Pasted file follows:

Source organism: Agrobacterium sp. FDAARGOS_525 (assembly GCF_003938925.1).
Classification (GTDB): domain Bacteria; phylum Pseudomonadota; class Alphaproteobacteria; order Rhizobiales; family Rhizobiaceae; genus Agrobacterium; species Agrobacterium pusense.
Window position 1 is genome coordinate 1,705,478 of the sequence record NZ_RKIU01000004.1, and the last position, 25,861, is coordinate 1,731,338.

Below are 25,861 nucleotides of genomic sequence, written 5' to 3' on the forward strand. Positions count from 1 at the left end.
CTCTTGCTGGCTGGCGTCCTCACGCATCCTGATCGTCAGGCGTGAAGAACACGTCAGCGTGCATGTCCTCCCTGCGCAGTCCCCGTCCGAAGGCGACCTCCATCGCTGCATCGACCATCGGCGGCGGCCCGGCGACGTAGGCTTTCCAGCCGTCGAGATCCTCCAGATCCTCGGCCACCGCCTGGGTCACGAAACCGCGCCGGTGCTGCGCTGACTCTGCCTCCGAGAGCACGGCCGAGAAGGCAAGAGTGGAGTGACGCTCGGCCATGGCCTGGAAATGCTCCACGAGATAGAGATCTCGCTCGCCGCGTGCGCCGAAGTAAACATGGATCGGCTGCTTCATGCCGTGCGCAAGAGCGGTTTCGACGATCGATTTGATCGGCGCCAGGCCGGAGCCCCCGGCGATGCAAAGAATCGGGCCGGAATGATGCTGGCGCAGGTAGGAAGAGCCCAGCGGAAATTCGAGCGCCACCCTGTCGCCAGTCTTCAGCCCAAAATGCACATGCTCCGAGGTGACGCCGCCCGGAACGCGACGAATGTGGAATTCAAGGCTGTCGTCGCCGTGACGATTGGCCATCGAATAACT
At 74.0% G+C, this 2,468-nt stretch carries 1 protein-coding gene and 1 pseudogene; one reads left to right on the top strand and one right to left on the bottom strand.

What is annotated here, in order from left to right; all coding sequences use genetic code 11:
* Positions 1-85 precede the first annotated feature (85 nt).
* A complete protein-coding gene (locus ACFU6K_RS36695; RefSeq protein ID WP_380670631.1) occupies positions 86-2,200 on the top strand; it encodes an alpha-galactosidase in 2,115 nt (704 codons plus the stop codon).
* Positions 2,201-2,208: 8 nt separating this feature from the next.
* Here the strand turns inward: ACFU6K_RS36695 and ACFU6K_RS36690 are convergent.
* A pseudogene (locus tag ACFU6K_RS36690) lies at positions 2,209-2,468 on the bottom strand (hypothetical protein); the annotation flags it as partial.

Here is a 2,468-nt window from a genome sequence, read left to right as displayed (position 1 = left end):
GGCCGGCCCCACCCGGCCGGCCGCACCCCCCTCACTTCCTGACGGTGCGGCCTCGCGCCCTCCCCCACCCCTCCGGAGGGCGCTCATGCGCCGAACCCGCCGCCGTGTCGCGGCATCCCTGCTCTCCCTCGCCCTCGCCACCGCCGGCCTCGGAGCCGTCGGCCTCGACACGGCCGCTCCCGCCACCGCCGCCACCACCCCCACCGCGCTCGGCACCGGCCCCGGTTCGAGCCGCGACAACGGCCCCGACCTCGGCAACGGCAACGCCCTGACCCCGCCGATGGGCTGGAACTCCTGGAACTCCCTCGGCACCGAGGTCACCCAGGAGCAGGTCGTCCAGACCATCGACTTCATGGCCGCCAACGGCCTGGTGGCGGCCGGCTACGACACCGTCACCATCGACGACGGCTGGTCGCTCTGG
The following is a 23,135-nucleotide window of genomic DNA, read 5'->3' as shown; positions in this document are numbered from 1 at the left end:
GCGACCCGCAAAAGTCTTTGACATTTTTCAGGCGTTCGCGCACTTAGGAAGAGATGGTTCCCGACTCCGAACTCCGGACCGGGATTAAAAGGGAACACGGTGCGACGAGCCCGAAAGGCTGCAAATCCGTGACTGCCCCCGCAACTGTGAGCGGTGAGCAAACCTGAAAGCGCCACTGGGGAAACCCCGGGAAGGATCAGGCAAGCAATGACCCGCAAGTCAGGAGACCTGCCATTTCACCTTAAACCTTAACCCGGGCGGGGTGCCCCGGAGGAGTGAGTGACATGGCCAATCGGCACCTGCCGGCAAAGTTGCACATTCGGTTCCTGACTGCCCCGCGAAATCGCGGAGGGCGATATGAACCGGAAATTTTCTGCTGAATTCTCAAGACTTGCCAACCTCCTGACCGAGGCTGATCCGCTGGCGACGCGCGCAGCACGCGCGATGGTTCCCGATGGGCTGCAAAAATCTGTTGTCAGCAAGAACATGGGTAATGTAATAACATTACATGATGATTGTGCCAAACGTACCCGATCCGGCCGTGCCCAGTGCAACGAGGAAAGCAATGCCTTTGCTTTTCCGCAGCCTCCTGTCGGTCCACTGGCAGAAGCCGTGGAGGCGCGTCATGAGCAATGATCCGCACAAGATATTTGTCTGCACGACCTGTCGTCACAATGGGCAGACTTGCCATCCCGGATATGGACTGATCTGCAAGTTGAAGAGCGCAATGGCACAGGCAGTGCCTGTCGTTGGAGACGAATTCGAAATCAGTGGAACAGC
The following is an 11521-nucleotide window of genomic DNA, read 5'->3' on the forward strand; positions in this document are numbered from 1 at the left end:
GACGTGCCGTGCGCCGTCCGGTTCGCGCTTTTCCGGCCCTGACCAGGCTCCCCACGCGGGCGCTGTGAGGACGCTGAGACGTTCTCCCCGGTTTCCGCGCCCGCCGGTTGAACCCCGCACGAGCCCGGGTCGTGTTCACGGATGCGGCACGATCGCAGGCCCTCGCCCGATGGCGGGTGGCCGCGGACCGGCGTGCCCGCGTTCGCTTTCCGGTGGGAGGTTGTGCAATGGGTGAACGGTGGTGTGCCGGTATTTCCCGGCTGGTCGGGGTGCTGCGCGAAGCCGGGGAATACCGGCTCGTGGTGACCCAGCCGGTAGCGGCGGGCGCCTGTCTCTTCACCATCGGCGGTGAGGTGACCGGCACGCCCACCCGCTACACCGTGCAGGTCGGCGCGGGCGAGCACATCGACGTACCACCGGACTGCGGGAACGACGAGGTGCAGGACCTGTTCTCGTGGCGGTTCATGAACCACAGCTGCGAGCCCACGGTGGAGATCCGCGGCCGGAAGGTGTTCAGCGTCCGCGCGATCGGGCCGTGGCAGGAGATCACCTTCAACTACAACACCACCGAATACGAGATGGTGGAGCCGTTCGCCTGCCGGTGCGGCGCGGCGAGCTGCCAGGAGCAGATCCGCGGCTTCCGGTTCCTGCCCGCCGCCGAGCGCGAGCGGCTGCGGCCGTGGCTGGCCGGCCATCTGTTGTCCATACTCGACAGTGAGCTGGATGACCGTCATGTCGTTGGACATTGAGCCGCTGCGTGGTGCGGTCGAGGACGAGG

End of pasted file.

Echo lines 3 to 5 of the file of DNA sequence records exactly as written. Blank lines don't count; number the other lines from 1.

Window position 1 is genome coordinate 1,705,478 of the sequence record NZ_RKIU01000004.1, and the last position, 25,861, is coordinate 1,731,338.

Below are 25,861 nucleotides of genomic sequence, written 5' to 3' on the forward strand. Positions count from 1 at the left end.
CTCTTGCTGGCTGGCGTCCTCACGCATCCTGATCGTCAGGCGTGAAGAACACGTCAGCGTGCATGTCCTCCCTGCGCAGTCCCCGTCCGAAGGCGACCTCCATCGCTGCATCGACCATCGGCGGCGGCCCGGCGACGTAGGCTTTCCAGCCGTCGAGATCCTCCAGATCCTCGGCCACCGCCTGGGTCACGAAACCGCGCCGGTGCTGCGCTGACTCTGCCTCCGAGAGCACGGCCGAGAAGGCAAGAGTGGAGTGACGCTCGGCCATGGCCTGGAAATGCTCCACGAGATAGAGATCTCGCTCGCCGCGTGCGCCGAAGTAAACATGGATCGGCTGCTTCATGCCGTGCGCAAGAGCGGTTTCGACGATCGATTTGATCGGCGCCAGGCCGGAGCCCCCGGCGATGCAAAGAATCGGGCCGGAATGATGCTGGCGCAGGTAGGAAGAGCCCAGCGGAAATTCGAGCGCCACCCTGTCGCCAGTCTTCAGCCCAAAATGCACATGCTCCGAGGTGACGCCGCCCGGAACGCGACGAATGTGGAATTCAAGGCTGTCGTCGCCGTGACGATTGGCCATCGAATAACT